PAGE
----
The alarm jolted me out of bed, though I had no idea what time I actually fell asleep, if I did at all. Images of that guy getting hit by the train played over and over in my mind, each one more graphic than the previous, some of the images not even making sense. The television was still broadcasting a continuous stream of static, but this time when I went to shut it off, there was no voice. I began questioning if I’d even left the house in the middle of the night, or if I’d just dreamt it; then I saw my homework assignment laying next to my school bag. I knew I hadn’t done it, but somehow it was sitting there completed, with a little post-it note stuck to it. There were no words, just a grinning smiley face hastily drawn across it.
I felt like the walking dead and thought a shower might help; it didn’t. And while mom routinely enjoyed a cup of coffee, I had no idea how to brew a pot. Instead, I scrounged around the kitchen cabinets until I found the instant coffee. It tasted like dirt but the caffeine allowed me to at least keep my eyes open long enough to grab my keys and helmet.
Once on the bike, I felt a little more alive, and even though it wasn’t a long ride, it really helped wake me up. What helped even more was seeing Weed in the school parking lot.
“Thanks,” I said, pulling off my helmet and grabbing the can of Jolt from his hand. I had it chugged before he could even get a word out of his mouth.
“You’ve got no idea.”
“Step into my office and tell me about it,” he said pointing to the Weed Wagon.
“No Chevette today?” I asked, climbing through the sliding door.
“I need to pick up a few parts after school,” he replied, lighting up a cigarette and handing me the pack.
“Maybe I’ll follow you, let Finkenbine check out the KZ.”
“Sounds good to me,” he said, “now tell me about last night. You didn’t go after her again, did you.”
“No, it had nothing to do with Shawna.”
“Then why wasn’t I involved? You know I’m always down for a little trouble.”
“No, you usually cause the trouble, but that’s beside the point.”
“So what happened?”
“Should I bring out the good stuff to loosen you up?” He asked, nodding towards the monster box beneath the dash. The monster box was a ridiculous lunch box that looked like a monster’s face. It hinged at the mouth and roared when it was opened. It was one of the places Weed kept his stash.
“Not today,” I replied, “I’m so exhausted I’d never make it to class if I lit up.”
“Then just spit it out already.”
“I’ll try, just don’t give me any shit about it, okay?”
“You know I can’t promise you that.”
I needed to tell someone, and despite Weed’s mouth, I knew he wouldn’t say a word to anyone so I decided to tell him everything. When I was done he just sat there for a minute, then turned to look me right in the eye.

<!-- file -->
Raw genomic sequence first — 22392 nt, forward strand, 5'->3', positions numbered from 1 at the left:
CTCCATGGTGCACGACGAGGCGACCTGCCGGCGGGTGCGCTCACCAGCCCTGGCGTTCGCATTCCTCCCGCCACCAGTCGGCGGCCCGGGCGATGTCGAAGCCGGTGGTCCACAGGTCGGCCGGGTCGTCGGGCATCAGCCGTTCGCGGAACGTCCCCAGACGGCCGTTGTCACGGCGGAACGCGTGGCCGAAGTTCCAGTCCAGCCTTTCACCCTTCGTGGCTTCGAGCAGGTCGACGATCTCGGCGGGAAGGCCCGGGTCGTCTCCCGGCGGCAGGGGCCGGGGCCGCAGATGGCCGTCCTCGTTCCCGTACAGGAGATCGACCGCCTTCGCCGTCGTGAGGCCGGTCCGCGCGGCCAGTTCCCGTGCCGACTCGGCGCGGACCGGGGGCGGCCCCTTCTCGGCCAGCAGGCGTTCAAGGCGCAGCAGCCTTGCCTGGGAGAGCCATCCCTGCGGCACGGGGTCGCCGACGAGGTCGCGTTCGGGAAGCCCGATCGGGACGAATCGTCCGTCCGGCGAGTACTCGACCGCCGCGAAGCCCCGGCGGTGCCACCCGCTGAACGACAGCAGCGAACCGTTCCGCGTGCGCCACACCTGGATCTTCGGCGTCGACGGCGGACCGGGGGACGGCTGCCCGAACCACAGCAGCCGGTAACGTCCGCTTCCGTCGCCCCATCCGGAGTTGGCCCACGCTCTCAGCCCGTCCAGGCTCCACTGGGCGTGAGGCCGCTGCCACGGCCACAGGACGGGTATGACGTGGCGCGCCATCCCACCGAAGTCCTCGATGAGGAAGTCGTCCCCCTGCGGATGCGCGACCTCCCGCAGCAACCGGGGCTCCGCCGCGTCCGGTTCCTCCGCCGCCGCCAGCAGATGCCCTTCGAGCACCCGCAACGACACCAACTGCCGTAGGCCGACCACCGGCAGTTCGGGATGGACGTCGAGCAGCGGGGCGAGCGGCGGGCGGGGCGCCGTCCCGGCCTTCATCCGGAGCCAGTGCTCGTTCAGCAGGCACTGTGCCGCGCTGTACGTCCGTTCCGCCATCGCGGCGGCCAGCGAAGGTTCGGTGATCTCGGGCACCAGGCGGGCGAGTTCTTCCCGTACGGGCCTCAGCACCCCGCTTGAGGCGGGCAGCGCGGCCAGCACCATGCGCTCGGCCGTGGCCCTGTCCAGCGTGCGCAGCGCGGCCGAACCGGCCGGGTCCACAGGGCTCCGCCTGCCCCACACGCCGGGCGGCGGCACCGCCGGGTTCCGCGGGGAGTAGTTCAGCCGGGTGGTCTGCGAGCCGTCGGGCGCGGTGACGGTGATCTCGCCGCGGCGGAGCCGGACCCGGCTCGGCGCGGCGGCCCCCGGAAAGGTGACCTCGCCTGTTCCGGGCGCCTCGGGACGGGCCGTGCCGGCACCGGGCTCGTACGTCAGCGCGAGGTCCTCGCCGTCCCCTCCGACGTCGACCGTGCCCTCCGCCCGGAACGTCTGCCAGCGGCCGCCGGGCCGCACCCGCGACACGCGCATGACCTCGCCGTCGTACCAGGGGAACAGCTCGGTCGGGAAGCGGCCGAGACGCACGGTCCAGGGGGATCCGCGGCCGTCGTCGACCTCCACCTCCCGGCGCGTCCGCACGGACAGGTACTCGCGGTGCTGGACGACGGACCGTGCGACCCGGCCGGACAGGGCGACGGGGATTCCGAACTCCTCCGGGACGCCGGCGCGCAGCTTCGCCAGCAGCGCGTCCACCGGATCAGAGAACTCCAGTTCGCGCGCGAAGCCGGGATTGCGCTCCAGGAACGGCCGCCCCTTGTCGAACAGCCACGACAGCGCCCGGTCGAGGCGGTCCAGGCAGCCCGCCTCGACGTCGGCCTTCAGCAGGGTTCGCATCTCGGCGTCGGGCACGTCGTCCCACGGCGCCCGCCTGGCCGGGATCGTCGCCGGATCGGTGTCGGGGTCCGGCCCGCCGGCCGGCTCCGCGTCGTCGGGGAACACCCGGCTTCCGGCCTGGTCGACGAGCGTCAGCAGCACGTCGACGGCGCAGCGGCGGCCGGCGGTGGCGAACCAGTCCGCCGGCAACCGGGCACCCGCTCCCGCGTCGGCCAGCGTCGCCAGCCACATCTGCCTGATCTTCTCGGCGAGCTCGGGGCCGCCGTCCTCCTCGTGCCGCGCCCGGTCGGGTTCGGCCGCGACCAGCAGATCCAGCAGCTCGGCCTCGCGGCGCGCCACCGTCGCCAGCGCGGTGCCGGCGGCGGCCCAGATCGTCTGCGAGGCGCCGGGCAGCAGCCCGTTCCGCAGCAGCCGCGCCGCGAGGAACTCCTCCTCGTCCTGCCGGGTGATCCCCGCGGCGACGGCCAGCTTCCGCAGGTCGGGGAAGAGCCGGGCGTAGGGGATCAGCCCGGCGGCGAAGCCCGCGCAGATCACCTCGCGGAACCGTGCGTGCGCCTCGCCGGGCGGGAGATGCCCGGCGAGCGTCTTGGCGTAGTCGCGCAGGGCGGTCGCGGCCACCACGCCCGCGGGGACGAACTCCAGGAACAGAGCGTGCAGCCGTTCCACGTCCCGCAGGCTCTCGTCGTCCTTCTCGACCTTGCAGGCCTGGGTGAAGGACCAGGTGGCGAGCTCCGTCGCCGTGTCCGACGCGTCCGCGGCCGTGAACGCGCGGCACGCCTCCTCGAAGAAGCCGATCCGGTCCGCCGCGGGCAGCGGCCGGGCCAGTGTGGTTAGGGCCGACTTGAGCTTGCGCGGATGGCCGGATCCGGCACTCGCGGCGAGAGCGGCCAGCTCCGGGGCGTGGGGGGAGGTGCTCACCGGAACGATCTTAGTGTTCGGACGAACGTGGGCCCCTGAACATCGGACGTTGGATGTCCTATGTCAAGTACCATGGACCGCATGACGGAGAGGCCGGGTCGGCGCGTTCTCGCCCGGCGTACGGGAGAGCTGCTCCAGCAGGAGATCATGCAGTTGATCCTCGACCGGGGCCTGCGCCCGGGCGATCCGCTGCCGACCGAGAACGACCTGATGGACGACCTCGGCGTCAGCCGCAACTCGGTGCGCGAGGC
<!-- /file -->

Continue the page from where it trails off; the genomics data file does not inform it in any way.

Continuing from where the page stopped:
“I don’t think we can be friends any more.”
“You fell asleep watching a John Candy movie. That’s just wrong on so many levels.”
“That’s what you took from everything I just said?” I asked, as the grin started to spread across his face.
“It had to all just be a dream,” he said.
“I don’t know …”
“You fell asleep, dreamed you woke up and went for a ride, yadda yadda, and never left your room. Why else was the TV still on this morning?”
“Maybe you’re right,” I said, silently wishing he was, “but what about the post-it note?”
“Tell you what,” he continued, “forget about it right now and tonight we’ll check around for someone wrecking their bike into a train. When we don’t find anyone, then you’ll know it was only a dream.”
Just talking to him about it made me feel better. It also made me realize how silly it all sounded. The more I thought about it the more I realized he had to be right; there was no way I’d killed a guy last night just by thinking about him dying.
A knock on the window made me jump.
“It’s way too early for that,” Shawna said through the window. I slid the door open and stepped out.
“Just a cigarette,” I replied, dropping the butt and grinding it out with my foot.
“I thought he might have finally passed all of his bad habits on to you.”
“Almost,” Weed said, climbing out of the Weed Wagon, “but I still have a little more work to do.”
“Well don’t try so hard,” she said, “the world still needs good guys.”
“Anyways…,” I said, trying to change the subject to anything else.
“Anyways,” Shawna said, “I feel bad about bailing on you at the party the other night so I thought we could maybe hang out after school.”
“What about your living Ken doll?” I said, before I had a chance to stop myself.
“Hey,” she said, hitting my arm before laughing a little, “he’s, uh busy.”
“Too busy to hang out with you?”
“He’s got to work.”
“And what sort of work does he do?” Weed asked, the size of his grin matching the size of her discomfort. It was obvious that she didn’t want to talk about it, but there was no way Weed would let it go, and she knew it.
“The kind that pays really well,” she said, glancing down at her watch seemingly hoping she’d be saved by the class bell.
“And that would be doing…?”
“Fine, but you guys can’t say a word.”
Weed and I both crossed our hearts.
“It’s a photoshoot.”
Weed and I both burst out laughing at the same time.
“You both promised, she said, her face turning red.”
“We didn’t say a word,” Weed replied, between laughs.
She just turned and stormed off.